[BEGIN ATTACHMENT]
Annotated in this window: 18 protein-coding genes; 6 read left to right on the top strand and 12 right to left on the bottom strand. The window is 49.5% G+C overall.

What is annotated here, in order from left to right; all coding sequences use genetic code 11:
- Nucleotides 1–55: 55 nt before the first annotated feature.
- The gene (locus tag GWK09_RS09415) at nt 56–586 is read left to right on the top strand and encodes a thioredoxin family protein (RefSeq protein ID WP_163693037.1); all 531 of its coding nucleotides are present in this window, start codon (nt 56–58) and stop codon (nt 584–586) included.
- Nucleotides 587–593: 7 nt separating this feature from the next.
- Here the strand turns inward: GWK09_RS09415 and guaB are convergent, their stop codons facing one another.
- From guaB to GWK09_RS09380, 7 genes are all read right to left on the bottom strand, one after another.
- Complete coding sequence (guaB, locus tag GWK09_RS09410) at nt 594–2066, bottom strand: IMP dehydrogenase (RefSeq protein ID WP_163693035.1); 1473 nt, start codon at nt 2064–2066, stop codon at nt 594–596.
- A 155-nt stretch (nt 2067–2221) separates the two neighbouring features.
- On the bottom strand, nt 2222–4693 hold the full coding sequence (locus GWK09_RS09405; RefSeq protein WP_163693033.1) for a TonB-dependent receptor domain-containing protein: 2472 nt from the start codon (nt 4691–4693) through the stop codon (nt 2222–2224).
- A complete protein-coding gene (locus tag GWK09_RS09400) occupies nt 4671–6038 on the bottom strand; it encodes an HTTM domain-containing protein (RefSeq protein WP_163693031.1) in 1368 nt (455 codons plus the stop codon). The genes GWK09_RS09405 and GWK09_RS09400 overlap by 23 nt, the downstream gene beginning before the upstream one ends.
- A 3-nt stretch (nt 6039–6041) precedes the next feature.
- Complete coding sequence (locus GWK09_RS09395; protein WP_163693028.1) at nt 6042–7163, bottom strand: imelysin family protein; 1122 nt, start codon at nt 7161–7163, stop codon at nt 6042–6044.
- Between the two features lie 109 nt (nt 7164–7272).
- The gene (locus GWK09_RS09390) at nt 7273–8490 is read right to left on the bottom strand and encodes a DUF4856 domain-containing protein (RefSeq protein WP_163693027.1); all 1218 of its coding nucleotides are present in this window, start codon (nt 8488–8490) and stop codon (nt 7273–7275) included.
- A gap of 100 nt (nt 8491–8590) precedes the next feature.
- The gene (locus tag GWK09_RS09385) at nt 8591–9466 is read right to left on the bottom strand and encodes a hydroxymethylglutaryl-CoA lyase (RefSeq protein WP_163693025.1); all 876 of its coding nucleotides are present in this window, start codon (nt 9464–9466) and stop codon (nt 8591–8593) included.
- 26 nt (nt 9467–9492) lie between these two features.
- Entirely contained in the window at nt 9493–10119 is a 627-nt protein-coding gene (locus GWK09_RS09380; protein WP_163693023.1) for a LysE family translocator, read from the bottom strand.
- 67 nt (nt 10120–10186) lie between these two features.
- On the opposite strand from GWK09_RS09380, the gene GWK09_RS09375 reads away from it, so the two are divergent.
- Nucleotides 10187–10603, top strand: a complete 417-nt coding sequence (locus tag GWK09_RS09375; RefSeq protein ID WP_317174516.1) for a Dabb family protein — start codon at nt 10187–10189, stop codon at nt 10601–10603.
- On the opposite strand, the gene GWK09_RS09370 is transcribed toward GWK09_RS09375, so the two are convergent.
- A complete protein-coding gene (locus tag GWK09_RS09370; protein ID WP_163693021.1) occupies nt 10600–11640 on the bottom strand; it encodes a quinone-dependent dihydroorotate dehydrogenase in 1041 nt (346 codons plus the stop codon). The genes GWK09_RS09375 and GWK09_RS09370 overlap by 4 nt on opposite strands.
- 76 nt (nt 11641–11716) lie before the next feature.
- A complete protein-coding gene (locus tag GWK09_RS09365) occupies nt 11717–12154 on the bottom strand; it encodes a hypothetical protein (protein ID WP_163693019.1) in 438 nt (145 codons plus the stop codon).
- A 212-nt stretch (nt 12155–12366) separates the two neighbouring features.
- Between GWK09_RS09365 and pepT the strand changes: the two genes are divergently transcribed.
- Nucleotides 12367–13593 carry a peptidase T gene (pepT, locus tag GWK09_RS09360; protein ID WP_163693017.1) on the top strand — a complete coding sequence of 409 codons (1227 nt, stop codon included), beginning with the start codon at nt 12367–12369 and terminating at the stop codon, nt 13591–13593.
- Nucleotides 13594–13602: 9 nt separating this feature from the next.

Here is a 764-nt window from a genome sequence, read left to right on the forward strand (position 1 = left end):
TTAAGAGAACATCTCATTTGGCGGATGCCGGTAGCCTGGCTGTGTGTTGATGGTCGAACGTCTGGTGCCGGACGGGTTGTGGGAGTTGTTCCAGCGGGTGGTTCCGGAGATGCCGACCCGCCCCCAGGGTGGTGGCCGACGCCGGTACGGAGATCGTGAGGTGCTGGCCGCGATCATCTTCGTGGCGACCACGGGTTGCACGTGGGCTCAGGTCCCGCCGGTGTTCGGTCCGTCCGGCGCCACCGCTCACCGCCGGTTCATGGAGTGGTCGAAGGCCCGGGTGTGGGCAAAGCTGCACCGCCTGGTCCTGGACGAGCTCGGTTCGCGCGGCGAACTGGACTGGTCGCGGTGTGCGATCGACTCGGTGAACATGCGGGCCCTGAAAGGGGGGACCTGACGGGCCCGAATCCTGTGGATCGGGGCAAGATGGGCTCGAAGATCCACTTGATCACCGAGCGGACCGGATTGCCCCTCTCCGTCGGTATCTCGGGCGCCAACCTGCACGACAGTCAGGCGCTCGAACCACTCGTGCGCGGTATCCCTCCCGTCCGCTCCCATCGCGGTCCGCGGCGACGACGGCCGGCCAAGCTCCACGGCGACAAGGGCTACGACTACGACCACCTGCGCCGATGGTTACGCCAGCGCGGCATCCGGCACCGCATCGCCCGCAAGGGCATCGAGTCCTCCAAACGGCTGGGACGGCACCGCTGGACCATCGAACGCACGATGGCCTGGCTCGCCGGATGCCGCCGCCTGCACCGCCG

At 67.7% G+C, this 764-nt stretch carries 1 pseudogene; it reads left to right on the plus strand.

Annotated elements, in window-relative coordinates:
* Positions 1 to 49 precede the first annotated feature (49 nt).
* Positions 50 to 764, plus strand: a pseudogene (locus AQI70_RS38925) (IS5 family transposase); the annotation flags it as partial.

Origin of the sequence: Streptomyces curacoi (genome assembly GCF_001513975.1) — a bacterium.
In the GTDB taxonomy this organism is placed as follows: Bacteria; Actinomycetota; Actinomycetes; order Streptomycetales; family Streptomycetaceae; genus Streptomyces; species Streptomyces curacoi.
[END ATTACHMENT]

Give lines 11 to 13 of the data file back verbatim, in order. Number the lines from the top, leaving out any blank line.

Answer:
- A complete protein-coding gene (locus tag GWK09_RS09400) occupies nt 4671–6038 on the bottom strand; it encodes an HTTM domain-containing protein (RefSeq protein WP_163693031.1) in 1368 nt (455 codons plus the stop codon). The genes GWK09_RS09405 and GWK09_RS09400 overlap by 23 nt, the downstream gene beginning before the upstream one ends.
- A 3-nt stretch (nt 6039–6041) precedes the next feature.
- Complete coding sequence (locus GWK09_RS09395; protein WP_163693028.1) at nt 6042–7163, bottom strand: imelysin family protein; 1122 nt, start codon at nt 7161–7163, stop codon at nt 6042–6044.